A panel of federal judges denied a plea Tuesday from leading Republican legislators seeking to delay a recent order requiring the General Assembly to redraw North Carolina’s congressional districts by Jan. 24.The requirement stems from the panel’s finding last week that congressional districts the GOP-led legislature drew in 2016 stemmed from unconstitutional, partisan gerrymandering that went too far in tipping the scales toward Republican candidates.The legislative defendants wanted the...
State Rep. Pricey Harrison said Friday that her constituents should fear not, she actually does live in the Greensboro district that she represents.Harrison (D-Greensboro) made her assurances in response to a complaint to the contrary by former Greensboro Mayor Bill Knight, who lives several doors down from the house on Ridgeway Drive that the veteran state legislator has owned since 2005.“I’m in Raleigh a lot,” Harrison said.
The General Assembly has spent almost $5.6 million defending against a continuing series of lawsuits attacking the legislature’s redistricting efforts.And that tab, the official tally through Dec. 18, is sure to keep climbing as lawsuits filed since the Republican-led body’s 2011 redistricting for both state and federal offices continue grinding toward a conclusion, hopefully in time for this year’s elections.
Muck Rack makes it simple to find people, tweets, or articles that mention any name, keyword, company, hashtag etc. We've compiled this guide to help you make the most of your search.
Selecting a term
Start searching tweets, articles from media outlets, articles mentioned in tweets, journalists'
names, titles and bios with some suggested searches:
Companies or Topics (e.g. iPhone, Microsoft)
Phrases (e.g. "cloud computing") — use quotes to keep the terms together
Twitter handles (e.g. @username) — returns those who have mentioned or replied to
Names (e.g. "David Pogue")
Hashtags (e.g. #sxsw, #london2012)
Bio details (e.g. vegan, Olympics, father)
Muck Rack's Advanced Search allows for many boolean operators.
Find results that mention multiple specified terms, use AND or
+. For example, ensure each result contains both Elon Musk and Mark Zuckerberg by
searching Musk AND Zuckerberg or Musk + Zuckerberg.
Use the operators OR or , to broaden your search when you'd like either of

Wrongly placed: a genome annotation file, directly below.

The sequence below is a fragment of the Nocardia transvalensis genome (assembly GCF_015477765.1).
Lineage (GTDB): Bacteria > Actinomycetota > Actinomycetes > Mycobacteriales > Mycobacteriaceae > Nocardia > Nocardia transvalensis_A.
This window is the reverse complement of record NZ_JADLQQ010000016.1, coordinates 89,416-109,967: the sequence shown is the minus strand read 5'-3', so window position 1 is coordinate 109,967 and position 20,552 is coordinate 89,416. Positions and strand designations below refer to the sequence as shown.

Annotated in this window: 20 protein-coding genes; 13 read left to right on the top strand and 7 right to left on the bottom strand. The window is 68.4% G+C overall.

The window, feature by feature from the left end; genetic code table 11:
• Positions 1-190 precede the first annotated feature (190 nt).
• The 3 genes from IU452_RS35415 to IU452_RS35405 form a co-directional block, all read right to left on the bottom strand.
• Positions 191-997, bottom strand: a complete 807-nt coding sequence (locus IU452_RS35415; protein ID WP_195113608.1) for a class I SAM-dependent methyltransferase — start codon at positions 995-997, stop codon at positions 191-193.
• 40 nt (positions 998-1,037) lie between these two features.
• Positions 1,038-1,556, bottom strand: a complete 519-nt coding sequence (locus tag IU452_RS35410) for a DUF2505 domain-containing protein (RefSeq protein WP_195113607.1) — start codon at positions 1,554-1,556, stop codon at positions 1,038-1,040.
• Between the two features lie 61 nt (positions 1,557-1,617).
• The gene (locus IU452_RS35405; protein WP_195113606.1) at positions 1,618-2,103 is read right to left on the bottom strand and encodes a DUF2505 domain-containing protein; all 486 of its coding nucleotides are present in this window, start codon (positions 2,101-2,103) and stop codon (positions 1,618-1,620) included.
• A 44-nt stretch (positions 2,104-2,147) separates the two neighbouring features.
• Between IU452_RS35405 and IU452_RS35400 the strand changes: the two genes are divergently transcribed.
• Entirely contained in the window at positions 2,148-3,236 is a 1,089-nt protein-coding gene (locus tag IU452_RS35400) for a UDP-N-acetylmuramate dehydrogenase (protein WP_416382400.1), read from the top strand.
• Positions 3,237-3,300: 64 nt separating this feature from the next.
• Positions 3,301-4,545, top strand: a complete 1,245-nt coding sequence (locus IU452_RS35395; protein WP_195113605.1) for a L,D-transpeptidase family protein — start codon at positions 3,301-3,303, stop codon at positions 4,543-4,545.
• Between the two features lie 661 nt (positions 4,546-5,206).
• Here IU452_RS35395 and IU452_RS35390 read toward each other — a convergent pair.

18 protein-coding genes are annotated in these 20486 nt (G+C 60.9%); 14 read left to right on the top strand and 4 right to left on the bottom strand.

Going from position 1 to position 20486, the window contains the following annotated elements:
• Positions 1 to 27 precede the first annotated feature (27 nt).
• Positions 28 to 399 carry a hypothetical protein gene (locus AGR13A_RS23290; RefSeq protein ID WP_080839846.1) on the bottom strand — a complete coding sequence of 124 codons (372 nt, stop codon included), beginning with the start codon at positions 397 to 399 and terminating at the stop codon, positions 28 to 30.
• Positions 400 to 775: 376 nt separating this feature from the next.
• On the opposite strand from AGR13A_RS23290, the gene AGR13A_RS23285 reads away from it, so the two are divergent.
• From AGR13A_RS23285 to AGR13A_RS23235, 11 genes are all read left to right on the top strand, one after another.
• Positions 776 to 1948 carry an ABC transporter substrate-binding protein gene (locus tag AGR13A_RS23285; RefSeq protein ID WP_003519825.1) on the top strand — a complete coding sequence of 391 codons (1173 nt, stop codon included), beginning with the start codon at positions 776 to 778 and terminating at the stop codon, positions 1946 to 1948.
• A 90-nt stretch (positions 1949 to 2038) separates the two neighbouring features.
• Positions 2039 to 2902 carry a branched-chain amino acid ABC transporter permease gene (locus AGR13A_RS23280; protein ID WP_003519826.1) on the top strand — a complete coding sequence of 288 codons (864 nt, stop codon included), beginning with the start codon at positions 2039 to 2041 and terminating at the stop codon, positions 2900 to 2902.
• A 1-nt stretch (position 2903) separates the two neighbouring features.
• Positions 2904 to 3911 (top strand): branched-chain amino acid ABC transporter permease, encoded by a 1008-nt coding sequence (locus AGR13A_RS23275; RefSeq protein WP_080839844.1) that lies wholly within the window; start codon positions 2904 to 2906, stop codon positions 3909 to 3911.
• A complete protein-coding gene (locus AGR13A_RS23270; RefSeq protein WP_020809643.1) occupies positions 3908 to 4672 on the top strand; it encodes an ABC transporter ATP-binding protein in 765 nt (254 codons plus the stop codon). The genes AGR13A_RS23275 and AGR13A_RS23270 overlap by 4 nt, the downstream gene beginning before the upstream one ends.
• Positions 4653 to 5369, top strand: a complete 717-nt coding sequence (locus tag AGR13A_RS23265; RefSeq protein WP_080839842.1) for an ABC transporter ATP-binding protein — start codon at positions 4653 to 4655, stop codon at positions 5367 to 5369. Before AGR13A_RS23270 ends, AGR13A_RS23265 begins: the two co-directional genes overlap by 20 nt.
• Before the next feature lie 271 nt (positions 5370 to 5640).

multiple terms to appear in results. (This is the default behavior of our search when no operators
are used). For example, results will contain either cake or cookie by searching cake OR cookie or cake,cookie
Use NOT or - to subtract results from your search. For
example, searching Disney will yield results about the Walt Disney Company as well as Walt Disney
World Resort. To exclude mentions of Disney World, search for Disney -World or Disney
When using one of these operators with a phrase, enclose it in quotation marks. For example, you can
find results about smartphones excluding Apple's iPhone 4S by searching smartphone -"iPhone
Exact case matching or punctuation
If you're searching for a brand name or keyword that relies on specific punctuation marks or capitalization, you can
find results that match your exact query by adding matchcase: before the keyword you're searching for, like matchcase:E*TRADE .
Use parentheses to separate multiple
boolean phrases. For example, to find journalists talking about having fun in Disney World or
Disneyland, search for ("disney world" OR disneyland) AND fun.
An asterisk can be used to search for any variation of a root word truncated by the asterisk. For example, searching for admin* will return results for administrator, administration, administer, administered, etc.
A near operator is an AND operator where you can control the distance between the words. You can vary the distance the near operation uses by adding a forward slash and number (between 0-99) such as strawberries NEAR/10 "whipped cream", which means the strawberries must exist within 10 words of "whipped cream".